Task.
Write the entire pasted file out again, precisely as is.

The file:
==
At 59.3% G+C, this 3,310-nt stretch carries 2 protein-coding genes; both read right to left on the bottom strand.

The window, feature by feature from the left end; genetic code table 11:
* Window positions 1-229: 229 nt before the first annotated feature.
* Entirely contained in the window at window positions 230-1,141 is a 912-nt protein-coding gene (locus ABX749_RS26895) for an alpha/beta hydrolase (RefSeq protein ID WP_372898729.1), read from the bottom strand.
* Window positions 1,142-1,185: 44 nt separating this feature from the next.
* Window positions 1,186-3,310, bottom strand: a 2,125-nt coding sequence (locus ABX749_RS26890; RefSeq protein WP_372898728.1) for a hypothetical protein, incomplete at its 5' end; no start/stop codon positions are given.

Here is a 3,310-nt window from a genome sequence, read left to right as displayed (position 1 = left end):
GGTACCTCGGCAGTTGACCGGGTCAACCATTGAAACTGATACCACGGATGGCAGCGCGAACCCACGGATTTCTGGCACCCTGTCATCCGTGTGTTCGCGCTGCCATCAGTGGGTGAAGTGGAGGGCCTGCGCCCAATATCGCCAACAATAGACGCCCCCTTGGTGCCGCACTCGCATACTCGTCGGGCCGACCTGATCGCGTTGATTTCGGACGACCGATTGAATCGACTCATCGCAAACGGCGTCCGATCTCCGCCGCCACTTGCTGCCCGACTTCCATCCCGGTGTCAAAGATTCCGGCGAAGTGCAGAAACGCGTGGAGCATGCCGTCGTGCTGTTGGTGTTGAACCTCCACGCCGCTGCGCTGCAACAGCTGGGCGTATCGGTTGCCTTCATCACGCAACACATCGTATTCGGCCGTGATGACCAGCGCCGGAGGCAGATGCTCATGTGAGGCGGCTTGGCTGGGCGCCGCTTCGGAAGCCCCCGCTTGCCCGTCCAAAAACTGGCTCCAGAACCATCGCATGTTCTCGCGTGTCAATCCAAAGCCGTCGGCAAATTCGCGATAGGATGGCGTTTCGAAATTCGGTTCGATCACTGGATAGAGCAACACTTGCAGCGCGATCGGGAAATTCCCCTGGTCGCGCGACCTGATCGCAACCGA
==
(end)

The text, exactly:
At 59.3% G+C, this 3,310-nt stretch carries 2 protein-coding genes; both read right to left on the bottom strand.

The window, feature by feature from the left end; genetic code table 11:
* Window positions 1-229: 229 nt before the first annotated feature.
* Entirely contained in the window at window positions 230-1,141 is a 912-nt protein-coding gene (locus ABX749_RS26895) for an alpha/beta hydrolase (RefSeq protein ID WP_372898729.1), read from the bottom strand.
* Window positions 1,142-1,185: 44 nt separating this feature from the next.
* Window positions 1,186-3,310, bottom strand: a 2,125-nt coding sequence (locus ABX749_RS26890; RefSeq protein WP_372898728.1) for a hypothetical protein, incomplete at its 5' end; no start/stop codon positions are given.

Here is a 3,310-nt window from a genome sequence, read left to right as displayed (position 1 = left end):
GGTACCTCGGCAGTTGACCGGGTCAACCATTGAAACTGATACCACGGATGGCAGCGCGAACCCACGGATTTCTGGCACCCTGTCATCCGTGTGTTCGCGCTGCCATCAGTGGGTGAAGTGGAGGGCCTGCGCCCAATATCGCCAACAATAGACGCCCCCTTGGTGCCGCACTCGCATACTCGTCGGGCCGACCTGATCGCGTTGATTTCGGACGACCGATTGAATCGACTCATCGCAAACGGCGTCCGATCTCCGCCGCCACTTGCTGCCCGACTTCCATCCCGGTGTCAAAGATTCCGGCGAAGTGCAGAAACGCGTGGAGCATGCCGTCGTGCTGTTGGTGTTGAACCTCCACGCCGCTGCGCTGCAACAGCTGGGCGTATCGGTTGCCTTCATCACGCAACACATCGTATTCGGCCGTGATGACCAGCGCCGGAGGCAGATGCTCATGTGAGGCGGCTTGGCTGGGCGCCGCTTCGGAAGCCCCCGCTTGCCCGTCCAAAAACTGGCTCCAGAACCATCGCATGTTCTCGCGTGTCAATCCAAAGCCGTCGGCAAATTCGCGATAGGATGGCGTTTCGAAATTCGGTTCGATCACTGGATAGAGCAACACTTGCAGCGCGATCGGGAAATTCCCCTGGTCGCGCGACCTGATCGCAACCGA